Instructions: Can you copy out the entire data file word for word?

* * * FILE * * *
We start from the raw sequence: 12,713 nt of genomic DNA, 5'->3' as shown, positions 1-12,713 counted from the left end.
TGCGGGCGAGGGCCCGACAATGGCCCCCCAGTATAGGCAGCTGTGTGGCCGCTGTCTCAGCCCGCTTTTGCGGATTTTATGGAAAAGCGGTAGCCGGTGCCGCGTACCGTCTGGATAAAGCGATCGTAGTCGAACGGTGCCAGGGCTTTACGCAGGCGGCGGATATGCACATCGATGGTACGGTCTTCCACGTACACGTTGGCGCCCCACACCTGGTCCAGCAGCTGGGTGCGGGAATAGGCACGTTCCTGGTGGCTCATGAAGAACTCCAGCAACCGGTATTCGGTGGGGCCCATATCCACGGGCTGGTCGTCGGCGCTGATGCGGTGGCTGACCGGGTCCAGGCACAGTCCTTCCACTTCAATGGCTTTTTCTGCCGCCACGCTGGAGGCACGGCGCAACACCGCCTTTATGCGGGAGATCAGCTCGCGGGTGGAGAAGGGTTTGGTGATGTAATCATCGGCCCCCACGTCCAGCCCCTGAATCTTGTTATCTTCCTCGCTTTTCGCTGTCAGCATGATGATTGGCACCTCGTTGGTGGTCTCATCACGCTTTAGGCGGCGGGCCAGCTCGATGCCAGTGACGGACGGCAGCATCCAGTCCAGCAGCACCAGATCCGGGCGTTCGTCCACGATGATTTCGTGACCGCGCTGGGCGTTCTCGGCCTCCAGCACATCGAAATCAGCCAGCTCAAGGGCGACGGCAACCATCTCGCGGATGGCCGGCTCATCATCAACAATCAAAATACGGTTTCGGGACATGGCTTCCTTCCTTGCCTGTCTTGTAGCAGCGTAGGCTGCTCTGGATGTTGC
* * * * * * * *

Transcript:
We start from the raw sequence: 12,713 nt of genomic DNA, 5'->3' as shown, positions 1-12,713 counted from the left end.
TGCGGGCGAGGGCCCGACAATGGCCCCCCAGTATAGGCAGCTGTGTGGCCGCTGTCTCAGCCCGCTTTTGCGGATTTTATGGAAAAGCGGTAGCCGGTGCCGCGTACCGTCTGGATAAAGCGATCGTAGTCGAACGGTGCCAGGGCTTTACGCAGGCGGCGGATATGCACATCGATGGTACGGTCTTCCACGTACACGTTGGCGCCCCACACCTGGTCCAGCAGCTGGGTGCGGGAATAGGCACGTTCCTGGTGGCTCATGAAGAACTCCAGCAACCGGTATTCGGTGGGGCCCATATCCACGGGCTGGTCGTCGGCGCTGATGCGGTGGCTGACCGGGTCCAGGCACAGTCCTTCCACTTCAATGGCTTTTTCTGCCGCCACGCTGGAGGCACGGCGCAACACCGCCTTTATGCGGGAGATCAGCTCGCGGGTGGAGAAGGGTTTGGTGATGTAATCATCGGCCCCCACGTCCAGCCCCTGAATCTTGTTATCTTCCTCGCTTTTCGCTGTCAGCATGATGATTGGCACCTCGTTGGTGGTCTCATCACGCTTTAGGCGGCGGGCCAGCTCGATGCCAGTGACGGACGGCAGCATCCAGTCCAGCAGCACCAGATCCGGGCGTTCGTCCACGATGATTTCGTGACCGCGCTGGGCGTTCTCGGCCTCCAGCACATCGAAATCAGCCAGCTCAAGGGCGACGGCAACCATCTCGCGGATGGCCGGCTCATCATCAACAATCAAAATACGGTTTCGGGACATGGCTTCCTTCCTTGCCTGTCTTGTAGCAGCGTAGGCTGCTCTGGATGTTGC